Three Sisters Gardening

As gas prices soar and the economy continues its unknown and crooked path; home economists are becoming more and more creative in efforts to preserve and expand the family budget. And everything is under the microscope; from trip planning to grocery shopping, new and innovative coupon uses, (thus the rise of Groupon and others), entertaining, bulk storage … and yes, even gardening.

But truly, this isn’t new, it isn’t even unique to our generation.

As the late winter rains prepare the soil for spring planting, gardeners and those who want to be, are cropping up as advice from gardening guru’s proliferate. The difference between this generation and those of once or twice removed may just be that by and large, most of us are not living with backyards the size of our grandparents or even parents. So … space is a premium … and seems problematic if we want to give gardening a try and perhaps even grow some of our own food.

When one considers early American history and the customs and habits of Native Americans especially, lack of space, lack of crop growing areas … gardening, in our vernacular … does not usually come to mind. However, we can credit the Native Americans for introducing the “Three Sisters” gardening concept; a plan to increase yield and conserve space.

A Three Sisters garden is simply one in which corn, beans and squash are planted, shoulder to shoulder. The nitrogen-rich climbing beans use the height and structure of the corn stalks while ground-hugging squash reduce soil evaporation and smother weeds. The result? “Three interdependent and eminently edible crops produced from the same ground,” says Dean Fosdick of the Associated Press.

By employing these space saving methods, it is conceivable that the process could then be adapted to containers, hillsides, patios, even fire escapes.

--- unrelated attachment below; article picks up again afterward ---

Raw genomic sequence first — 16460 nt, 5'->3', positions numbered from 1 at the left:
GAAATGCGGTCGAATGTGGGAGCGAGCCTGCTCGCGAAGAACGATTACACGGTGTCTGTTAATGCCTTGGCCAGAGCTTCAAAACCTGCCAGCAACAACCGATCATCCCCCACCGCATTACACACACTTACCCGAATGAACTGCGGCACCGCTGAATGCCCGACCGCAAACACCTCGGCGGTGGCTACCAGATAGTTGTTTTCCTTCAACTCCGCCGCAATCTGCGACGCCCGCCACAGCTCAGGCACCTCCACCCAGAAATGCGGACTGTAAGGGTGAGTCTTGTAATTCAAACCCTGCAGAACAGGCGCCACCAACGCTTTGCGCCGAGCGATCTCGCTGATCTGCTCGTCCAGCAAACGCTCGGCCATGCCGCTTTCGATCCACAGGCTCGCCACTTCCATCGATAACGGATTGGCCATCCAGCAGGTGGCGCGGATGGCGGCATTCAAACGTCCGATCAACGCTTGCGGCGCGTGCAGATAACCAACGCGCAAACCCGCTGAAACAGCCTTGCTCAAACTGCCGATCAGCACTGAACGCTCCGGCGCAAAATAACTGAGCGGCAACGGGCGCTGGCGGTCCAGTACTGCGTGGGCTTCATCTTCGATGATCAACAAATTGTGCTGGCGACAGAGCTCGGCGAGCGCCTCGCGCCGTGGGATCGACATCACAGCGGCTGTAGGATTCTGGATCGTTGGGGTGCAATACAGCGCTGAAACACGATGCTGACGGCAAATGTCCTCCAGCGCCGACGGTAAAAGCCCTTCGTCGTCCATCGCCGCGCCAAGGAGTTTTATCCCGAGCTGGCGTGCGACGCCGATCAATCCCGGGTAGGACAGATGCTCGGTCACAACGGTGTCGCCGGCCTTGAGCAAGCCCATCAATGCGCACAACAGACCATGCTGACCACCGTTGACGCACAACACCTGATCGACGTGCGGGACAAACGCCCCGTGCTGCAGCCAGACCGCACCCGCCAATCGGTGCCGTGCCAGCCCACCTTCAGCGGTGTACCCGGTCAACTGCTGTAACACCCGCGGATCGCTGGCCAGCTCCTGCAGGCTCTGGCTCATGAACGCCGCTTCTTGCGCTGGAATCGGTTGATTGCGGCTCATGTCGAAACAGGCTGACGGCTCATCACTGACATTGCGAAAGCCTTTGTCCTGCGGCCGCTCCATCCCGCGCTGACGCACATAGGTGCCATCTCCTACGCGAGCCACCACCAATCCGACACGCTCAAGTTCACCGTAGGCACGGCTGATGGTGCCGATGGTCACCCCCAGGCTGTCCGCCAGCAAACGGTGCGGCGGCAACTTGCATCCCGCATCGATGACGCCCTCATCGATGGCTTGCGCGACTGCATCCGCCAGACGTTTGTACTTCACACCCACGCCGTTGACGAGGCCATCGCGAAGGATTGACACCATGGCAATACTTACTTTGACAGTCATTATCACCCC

For me, while the potential savings are attractive, the most alluring aspect of home gardening is the freshness of the produce, the beauty of the garden, the fulfillment of nurturing a seed to harvest, and the unquestionable nutritional benefits to our families of providing hormone and pesticide free whole foods from our garden to their plate in mere minutes.

Now is the time to begin planning your garden. Here are some fabulous links to help you get started.

I particularly love this article, designed for classroom use, from where it gives specific instructions on creating and growing a Three Sisters Garden. Click here the for article.

The second resource is an invaluable one for those who need to employ space saving methods. This article is from Iowa State University and recommends the following:

1. Select a site that receives at least 6 hours of sunlight, turn the soil and fertilize with organic fertilizer.
2. Interplant seeds of differing harvest times.
3. Succession plant cool and warm weather crops.
4. Grow vertical.

For more detailed information on these recommended methods as well as suggested vegetable varieties for small plot gardening, this article is a must read. Click here for the article.

While the rain drips from the eaves of my house today, my mind is full of sunshine and tender growing plants. I hope you consider growing a garden this summer and enjoy the fruits of your labor.

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